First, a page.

Many people believe that strangulation, or choking, is a form of assault. And this is true – however, what many people are unaware of is that strangulation is a felony crime. Before 2009, choking or strangling was considered a misdemeanor assault, but legislature passed that year upped intimate partner strangulation and suffocation to a third-degree felony (with second offenses becoming a second-degree felony).
Legislature made these changes due to the grave physical dangers of strangulation and domestic violence. According to the Domestic Violence Hotline:
- “Strangulation is a significant predictor for future lethal violence.
- If your partner has strangled you in the past, your risk of being killed by them is 10 times higher.
- Strangulation is one of the most lethal forms of domestic violence: unconsciousness may occur within seconds, and death within minutes.”
“Intimate partner strangulation” is a felony
Under the Texas Penal Code, strangulation against a family member, household member, or anyone the accused has had a relationship with can be convicted of a third-degree felony, which carries a fine of up to $10,000 and between two to 10 years in prison. A second offense conviction can result in two to 20 years in prison and a fine of up to $10,000.
In addition to fines and prison time, anyone convicted of a felony crime may also be prohibited from owning a firearm, voting, serving in the military, holding certain jobs, and other collateral consequences.
Strangulation or suffocation-type assault is defined as “committed by intentionally, knowingly, or recklessly impeding the normal breathing or circulation of the blood of the person by applying pressure to the person’s throat or neck or by blocking the person’s nose or mouth.” This can be done by using the hands, the legs, a scarf, rope, or any object.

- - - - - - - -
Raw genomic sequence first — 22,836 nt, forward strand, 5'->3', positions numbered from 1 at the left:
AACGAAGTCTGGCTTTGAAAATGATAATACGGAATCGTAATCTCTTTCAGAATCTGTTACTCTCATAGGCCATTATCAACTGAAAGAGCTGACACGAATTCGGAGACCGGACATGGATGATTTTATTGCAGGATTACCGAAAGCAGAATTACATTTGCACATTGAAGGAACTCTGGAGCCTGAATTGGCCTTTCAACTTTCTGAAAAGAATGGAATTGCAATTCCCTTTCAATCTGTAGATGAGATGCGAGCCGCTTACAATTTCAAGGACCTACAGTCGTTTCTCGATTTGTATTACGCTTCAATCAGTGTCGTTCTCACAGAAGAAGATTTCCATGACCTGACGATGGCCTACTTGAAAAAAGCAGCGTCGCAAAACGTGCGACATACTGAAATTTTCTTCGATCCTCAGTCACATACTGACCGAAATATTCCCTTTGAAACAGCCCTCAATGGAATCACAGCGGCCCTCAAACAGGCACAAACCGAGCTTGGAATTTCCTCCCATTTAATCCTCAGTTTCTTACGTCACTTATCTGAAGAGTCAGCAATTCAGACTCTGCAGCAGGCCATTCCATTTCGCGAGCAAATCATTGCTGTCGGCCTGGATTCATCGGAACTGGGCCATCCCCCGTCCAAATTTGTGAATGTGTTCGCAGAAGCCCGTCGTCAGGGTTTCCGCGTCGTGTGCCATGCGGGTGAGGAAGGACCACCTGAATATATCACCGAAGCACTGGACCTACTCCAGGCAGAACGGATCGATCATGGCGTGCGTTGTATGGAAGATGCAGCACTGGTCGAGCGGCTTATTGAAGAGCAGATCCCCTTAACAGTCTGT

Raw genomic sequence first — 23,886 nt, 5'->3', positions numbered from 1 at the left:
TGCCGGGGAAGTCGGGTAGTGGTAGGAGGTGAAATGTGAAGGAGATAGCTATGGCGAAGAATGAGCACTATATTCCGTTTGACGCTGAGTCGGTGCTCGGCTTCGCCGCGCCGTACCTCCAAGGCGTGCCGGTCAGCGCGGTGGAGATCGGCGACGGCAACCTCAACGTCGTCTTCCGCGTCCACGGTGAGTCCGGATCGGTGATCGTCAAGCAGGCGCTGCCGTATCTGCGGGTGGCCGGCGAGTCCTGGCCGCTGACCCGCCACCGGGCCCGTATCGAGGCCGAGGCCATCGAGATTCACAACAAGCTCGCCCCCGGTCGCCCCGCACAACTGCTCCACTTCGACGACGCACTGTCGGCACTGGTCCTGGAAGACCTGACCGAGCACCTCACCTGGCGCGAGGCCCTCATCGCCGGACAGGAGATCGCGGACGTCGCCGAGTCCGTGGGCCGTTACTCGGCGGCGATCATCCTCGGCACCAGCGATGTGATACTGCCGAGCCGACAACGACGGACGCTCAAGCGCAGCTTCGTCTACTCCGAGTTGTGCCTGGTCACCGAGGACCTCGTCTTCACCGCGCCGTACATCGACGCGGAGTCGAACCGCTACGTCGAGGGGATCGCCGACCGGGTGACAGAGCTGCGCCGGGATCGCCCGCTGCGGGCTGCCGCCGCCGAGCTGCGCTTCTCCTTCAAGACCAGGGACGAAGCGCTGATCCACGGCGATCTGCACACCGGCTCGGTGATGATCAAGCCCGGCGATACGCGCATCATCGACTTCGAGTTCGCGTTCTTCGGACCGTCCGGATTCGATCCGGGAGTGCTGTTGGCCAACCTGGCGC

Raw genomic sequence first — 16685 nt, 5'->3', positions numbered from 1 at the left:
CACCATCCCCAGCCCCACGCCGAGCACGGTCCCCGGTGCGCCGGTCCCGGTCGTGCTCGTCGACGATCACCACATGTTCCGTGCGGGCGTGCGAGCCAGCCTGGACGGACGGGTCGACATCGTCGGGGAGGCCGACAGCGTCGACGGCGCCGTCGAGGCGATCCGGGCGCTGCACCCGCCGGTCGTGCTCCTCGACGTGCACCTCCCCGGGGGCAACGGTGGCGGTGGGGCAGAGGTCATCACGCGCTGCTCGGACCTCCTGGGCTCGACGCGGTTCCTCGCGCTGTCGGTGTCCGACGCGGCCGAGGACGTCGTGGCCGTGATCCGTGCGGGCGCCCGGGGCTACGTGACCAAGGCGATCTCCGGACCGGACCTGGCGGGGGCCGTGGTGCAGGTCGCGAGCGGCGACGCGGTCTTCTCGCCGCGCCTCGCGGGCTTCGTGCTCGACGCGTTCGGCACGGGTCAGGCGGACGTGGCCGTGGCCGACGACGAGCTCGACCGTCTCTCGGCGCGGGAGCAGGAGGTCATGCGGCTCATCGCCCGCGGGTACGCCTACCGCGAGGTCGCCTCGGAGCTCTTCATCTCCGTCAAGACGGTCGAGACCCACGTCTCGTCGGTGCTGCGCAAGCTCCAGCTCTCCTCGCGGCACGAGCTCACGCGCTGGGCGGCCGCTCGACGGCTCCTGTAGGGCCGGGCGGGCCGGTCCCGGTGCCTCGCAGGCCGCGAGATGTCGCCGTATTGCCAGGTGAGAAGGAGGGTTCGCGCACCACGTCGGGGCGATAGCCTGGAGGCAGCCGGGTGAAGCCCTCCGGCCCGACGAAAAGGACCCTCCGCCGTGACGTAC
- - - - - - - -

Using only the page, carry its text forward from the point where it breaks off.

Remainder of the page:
Signs of strangulation, choking or suffocation
- Difficulties speaking, raspy voice, trouble swallowing, or a sore throat
- Marks or abrasions under the chin or on the neck
- Petechiae (red spots on the neck or face from burst blood vessels)
- Red or bloodshot eyes from ruptured capillaries
The most serious consequences of strangulation injury are unconsciousness, traumatic brain injury, and death. The law takes these accusations and charges very seriously. If you are facing strangulation assault charges, it is imperative you consult with an experienced criminal defense attorney as soon as possible. Your attorney can help build a strong case on your behalf, working to lessen the charges against you or work with the court on alternative sentencing programs. And, if the allegations against you are untrue, an attorney can work to get your case dismissed.
The criminal defense lawyers at the Mary Beth Harrell Law Firm provide strategic representation when you’re facing criminal charges. We will listen to your story and protect your rights. To set up a consultation, call us today at 254-680-4655 or visit our contact page. We proudly serve clients from our offices in Killeen and Copperas Cove.
I’ve dedicated my legal career to defending my clients. I demand all the evidence. I investigate all the facts, the so-called witnesses and even the police officers. I make it my business to know the law. Cases can be won or lost before you even set foot inside the courtroom.
Read more about Mary Beth Harrell